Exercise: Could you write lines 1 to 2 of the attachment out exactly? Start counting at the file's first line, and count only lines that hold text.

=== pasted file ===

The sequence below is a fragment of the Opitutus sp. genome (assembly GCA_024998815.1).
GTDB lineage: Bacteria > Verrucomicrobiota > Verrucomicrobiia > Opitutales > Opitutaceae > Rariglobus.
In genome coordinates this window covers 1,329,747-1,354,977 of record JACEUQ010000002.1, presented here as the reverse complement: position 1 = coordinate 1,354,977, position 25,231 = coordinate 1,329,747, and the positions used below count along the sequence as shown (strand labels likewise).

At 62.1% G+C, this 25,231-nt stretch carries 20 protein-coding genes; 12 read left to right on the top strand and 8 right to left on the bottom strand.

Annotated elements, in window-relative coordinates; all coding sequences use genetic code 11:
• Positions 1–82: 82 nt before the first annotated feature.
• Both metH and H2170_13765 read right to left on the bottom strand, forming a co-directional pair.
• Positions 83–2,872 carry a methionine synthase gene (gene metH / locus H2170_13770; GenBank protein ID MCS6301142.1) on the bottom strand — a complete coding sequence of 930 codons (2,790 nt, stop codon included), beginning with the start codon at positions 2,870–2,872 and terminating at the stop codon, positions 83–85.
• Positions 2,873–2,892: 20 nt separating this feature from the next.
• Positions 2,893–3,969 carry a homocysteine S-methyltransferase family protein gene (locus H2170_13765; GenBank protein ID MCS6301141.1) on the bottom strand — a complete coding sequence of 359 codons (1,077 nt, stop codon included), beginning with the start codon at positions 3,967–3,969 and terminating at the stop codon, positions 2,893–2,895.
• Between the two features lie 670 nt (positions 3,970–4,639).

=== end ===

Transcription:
The sequence below is a fragment of the Opitutus sp. genome (assembly GCA_024998815.1).
GTDB lineage: Bacteria > Verrucomicrobiota > Verrucomicrobiia > Opitutales > Opitutaceae > Rariglobus.